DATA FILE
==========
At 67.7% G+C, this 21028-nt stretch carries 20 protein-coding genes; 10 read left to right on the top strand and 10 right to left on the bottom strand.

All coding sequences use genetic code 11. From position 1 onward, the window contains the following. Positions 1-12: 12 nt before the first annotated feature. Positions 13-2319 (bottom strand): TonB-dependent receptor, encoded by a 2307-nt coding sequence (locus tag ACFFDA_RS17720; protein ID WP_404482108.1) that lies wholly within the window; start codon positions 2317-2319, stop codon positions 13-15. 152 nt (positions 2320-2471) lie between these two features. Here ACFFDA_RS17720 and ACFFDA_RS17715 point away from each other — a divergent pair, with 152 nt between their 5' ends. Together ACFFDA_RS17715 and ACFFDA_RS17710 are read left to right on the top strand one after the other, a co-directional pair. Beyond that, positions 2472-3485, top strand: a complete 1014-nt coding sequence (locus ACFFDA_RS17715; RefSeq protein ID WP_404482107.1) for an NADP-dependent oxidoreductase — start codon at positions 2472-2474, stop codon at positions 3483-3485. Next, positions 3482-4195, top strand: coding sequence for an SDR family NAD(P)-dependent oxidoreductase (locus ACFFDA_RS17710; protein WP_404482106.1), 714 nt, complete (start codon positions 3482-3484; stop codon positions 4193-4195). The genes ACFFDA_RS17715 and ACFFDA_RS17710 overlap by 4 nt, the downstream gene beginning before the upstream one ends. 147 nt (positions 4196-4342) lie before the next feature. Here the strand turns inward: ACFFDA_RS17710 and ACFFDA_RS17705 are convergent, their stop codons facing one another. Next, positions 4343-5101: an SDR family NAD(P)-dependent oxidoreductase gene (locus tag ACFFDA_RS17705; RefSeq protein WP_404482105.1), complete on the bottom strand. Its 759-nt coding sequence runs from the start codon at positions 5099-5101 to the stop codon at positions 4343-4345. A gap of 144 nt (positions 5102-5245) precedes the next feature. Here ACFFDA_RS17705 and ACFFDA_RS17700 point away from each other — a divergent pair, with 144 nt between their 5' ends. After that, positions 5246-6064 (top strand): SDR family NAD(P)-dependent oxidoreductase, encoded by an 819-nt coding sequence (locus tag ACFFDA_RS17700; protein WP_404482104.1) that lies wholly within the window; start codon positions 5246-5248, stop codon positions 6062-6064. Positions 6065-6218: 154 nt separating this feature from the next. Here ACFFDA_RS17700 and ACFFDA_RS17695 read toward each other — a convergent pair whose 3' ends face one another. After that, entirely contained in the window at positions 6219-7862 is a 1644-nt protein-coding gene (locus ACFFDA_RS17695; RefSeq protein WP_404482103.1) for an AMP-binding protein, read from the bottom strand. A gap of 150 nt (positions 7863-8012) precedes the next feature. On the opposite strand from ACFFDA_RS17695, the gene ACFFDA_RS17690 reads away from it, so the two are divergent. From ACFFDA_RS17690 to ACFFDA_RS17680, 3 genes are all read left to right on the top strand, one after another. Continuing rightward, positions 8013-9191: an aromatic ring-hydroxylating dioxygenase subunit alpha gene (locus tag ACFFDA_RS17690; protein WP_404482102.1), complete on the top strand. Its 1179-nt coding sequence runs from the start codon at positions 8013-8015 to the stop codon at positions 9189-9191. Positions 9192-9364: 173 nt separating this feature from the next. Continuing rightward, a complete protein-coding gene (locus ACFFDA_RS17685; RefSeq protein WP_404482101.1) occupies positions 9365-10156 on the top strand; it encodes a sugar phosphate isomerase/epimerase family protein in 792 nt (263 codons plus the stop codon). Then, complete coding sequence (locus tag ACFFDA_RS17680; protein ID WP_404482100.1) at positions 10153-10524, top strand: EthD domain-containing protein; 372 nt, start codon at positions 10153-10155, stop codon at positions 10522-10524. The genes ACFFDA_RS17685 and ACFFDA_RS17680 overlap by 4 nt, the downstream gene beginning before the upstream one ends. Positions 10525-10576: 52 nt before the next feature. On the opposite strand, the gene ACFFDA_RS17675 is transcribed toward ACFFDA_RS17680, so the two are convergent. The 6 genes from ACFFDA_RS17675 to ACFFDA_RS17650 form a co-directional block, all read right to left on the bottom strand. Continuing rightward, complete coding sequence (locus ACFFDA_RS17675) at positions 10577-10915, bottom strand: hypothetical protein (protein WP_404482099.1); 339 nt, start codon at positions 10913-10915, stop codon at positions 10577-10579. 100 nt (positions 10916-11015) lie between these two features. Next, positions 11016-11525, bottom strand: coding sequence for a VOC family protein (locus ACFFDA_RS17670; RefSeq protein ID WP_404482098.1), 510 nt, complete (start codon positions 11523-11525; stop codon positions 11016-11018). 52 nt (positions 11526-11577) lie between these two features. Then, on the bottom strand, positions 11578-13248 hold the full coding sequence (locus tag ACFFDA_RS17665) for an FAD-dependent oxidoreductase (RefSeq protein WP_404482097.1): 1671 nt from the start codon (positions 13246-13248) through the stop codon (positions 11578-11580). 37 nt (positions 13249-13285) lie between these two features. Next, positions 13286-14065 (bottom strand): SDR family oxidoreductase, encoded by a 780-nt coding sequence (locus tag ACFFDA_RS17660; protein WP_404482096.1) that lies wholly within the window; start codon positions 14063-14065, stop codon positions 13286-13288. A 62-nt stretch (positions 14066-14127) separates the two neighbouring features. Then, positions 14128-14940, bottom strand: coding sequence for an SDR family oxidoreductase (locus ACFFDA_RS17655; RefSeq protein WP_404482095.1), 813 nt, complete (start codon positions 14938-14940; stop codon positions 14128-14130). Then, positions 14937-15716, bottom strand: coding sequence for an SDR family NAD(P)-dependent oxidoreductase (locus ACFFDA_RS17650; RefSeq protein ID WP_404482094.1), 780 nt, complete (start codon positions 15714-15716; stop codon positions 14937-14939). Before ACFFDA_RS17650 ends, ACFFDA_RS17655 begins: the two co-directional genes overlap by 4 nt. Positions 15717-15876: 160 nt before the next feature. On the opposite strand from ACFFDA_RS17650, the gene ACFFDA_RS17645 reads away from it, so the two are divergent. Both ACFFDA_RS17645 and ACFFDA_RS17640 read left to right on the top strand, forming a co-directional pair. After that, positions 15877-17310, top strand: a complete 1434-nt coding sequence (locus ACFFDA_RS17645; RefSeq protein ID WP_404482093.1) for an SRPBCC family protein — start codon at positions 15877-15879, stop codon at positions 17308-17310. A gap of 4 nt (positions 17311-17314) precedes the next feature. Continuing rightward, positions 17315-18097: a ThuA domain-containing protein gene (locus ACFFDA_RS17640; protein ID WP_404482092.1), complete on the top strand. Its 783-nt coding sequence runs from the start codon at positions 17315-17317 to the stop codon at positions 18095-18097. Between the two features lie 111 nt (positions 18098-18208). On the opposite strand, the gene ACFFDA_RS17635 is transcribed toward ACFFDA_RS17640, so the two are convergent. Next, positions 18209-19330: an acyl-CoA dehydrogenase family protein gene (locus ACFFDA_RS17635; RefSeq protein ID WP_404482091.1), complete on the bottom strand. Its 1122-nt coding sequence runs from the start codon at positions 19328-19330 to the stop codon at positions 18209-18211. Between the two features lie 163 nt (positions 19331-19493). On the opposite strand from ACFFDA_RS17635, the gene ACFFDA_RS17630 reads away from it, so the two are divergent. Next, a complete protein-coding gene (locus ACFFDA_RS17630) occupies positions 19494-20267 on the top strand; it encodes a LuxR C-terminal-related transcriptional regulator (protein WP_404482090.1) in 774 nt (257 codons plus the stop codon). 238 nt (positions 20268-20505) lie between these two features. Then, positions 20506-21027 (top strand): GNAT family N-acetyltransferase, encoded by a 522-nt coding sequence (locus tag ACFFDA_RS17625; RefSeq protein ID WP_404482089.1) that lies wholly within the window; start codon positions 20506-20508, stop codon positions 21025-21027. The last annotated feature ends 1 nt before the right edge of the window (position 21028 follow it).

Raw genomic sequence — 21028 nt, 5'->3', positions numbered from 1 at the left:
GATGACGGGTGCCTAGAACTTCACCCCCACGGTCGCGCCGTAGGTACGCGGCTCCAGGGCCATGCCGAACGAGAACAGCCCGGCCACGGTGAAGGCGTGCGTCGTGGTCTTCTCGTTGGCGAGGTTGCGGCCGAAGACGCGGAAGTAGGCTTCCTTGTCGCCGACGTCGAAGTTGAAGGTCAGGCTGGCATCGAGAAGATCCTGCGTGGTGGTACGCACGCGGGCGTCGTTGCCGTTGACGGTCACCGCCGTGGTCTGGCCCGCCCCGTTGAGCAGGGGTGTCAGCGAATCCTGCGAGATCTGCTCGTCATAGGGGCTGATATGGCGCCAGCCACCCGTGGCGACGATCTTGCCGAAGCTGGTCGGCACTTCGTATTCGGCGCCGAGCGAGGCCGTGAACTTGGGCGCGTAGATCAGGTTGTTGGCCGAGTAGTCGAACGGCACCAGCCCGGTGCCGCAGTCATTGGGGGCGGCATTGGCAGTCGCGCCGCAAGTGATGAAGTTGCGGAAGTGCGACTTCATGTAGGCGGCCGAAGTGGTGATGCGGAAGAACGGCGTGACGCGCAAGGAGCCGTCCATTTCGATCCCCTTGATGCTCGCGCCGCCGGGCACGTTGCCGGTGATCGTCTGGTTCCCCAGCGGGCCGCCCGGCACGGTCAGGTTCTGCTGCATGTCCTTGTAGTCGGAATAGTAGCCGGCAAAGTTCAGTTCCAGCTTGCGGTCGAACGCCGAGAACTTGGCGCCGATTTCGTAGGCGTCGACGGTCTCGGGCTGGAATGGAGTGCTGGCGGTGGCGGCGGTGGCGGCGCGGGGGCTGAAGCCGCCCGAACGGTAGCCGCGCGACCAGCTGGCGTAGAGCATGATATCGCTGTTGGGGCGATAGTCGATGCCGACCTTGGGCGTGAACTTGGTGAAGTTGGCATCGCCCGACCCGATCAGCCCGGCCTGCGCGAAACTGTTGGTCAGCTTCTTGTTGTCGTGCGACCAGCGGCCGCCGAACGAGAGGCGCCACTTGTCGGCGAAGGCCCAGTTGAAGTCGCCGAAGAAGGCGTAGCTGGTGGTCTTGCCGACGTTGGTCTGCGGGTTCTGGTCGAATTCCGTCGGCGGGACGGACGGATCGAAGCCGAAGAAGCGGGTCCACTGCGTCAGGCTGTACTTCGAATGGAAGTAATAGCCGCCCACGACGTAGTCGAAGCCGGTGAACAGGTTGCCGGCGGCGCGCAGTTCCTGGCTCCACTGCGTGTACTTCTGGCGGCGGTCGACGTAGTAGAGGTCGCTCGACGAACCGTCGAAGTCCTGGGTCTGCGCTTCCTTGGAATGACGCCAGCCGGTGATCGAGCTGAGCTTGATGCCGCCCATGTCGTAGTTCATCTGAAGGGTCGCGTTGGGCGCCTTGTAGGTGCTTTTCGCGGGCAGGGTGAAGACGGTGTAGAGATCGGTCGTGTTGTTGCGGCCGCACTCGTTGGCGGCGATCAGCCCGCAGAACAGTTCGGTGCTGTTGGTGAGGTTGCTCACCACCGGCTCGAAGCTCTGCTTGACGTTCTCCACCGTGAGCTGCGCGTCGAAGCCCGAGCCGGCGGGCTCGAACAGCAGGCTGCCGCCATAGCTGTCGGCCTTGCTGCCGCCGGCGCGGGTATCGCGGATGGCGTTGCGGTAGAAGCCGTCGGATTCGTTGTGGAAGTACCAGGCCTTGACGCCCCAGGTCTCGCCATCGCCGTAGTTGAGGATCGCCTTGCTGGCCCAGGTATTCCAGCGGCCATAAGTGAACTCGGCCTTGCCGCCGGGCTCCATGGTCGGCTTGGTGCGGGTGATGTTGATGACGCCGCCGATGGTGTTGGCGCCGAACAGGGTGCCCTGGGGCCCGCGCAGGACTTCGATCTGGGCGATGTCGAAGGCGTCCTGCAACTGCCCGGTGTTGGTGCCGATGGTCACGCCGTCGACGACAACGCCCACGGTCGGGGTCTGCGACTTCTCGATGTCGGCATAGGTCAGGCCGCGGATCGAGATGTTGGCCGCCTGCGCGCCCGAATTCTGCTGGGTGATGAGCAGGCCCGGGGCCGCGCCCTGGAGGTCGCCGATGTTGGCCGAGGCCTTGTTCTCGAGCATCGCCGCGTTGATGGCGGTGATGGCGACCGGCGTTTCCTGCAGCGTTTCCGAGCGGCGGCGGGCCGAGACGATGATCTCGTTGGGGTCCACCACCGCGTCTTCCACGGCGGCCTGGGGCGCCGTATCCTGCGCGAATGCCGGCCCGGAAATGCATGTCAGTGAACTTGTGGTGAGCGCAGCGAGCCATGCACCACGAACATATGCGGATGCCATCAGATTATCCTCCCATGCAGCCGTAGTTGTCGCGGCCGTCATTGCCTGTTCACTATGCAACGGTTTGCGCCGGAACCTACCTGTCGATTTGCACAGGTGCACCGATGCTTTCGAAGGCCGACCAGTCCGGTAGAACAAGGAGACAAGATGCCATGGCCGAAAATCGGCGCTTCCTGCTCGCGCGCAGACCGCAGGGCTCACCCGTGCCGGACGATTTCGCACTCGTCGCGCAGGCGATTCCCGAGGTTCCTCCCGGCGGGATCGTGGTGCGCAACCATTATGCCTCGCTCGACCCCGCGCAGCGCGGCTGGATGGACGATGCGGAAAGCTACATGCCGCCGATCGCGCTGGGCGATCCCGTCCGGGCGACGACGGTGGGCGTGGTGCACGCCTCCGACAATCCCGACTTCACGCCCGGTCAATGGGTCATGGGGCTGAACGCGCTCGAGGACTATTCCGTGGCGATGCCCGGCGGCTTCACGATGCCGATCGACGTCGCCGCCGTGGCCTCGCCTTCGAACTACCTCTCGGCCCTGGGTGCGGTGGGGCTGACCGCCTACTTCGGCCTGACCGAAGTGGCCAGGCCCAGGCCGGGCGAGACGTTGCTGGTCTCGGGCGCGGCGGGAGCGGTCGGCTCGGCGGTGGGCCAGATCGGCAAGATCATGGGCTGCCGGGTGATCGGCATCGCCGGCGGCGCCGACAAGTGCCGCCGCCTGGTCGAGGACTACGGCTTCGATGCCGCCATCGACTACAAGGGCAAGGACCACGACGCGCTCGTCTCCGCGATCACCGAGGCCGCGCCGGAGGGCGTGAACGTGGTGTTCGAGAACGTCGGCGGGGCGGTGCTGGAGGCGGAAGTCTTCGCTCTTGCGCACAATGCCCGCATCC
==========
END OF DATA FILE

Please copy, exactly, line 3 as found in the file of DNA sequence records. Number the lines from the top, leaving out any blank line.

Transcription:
Raw genomic sequence — 21028 nt, 5'->3', positions numbered from 1 at the left: